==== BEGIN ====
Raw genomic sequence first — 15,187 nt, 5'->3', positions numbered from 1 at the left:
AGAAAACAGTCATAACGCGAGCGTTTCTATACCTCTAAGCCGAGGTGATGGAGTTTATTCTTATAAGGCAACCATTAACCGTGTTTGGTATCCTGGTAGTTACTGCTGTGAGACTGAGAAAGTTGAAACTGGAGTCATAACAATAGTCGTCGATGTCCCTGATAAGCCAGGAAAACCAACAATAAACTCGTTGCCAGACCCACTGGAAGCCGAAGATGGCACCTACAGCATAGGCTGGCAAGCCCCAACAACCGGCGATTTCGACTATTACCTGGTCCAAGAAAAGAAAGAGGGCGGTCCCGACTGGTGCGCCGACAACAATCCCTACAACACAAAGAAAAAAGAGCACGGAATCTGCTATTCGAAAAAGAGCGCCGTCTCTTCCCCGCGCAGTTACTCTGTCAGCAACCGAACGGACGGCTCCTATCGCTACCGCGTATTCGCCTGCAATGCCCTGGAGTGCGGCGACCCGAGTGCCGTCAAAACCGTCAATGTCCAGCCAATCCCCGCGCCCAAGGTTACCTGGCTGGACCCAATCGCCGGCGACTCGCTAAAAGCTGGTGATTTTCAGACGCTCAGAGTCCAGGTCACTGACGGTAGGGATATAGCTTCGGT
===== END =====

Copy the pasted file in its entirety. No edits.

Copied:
Raw genomic sequence first — 15,187 nt, 5'->3', positions numbered from 1 at the left:
AGAAAACAGTCATAACGCGAGCGTTTCTATACCTCTAAGCCGAGGTGATGGAGTTTATTCTTATAAGGCAACCATTAACCGTGTTTGGTATCCTGGTAGTTACTGCTGTGAGACTGAGAAAGTTGAAACTGGAGTCATAACAATAGTCGTCGATGTCCCTGATAAGCCAGGAAAACCAACAATAAACTCGTTGCCAGACCCACTGGAAGCCGAAGATGGCACCTACAGCATAGGCTGGCAAGCCCCAACAACCGGCGATTTCGACTATTACCTGGTCCAAGAAAAGAAAGAGGGCGGTCCCGACTGGTGCGCCGACAACAATCCCTACAACACAAAGAAAAAAGAGCACGGAATCTGCTATTCGAAAAAGAGCGCCGTCTCTTCCCCGCGCAGTTACTCTGTCAGCAACCGAACGGACGGCTCCTATCGCTACCGCGTATTCGCCTGCAATGCCCTGGAGTGCGGCGACCCGAGTGCCGTCAAAACCGTCAATGTCCAGCCAATCCCCGCGCCCAAGGTTACCTGGCTGGACCCAATCGCCGGCGACTCGCTAAAAGCTGGTGATTTTCAGACGCTCAGAGTCCAGGTCACTGACGGTAGGGATATAGCTTCGGT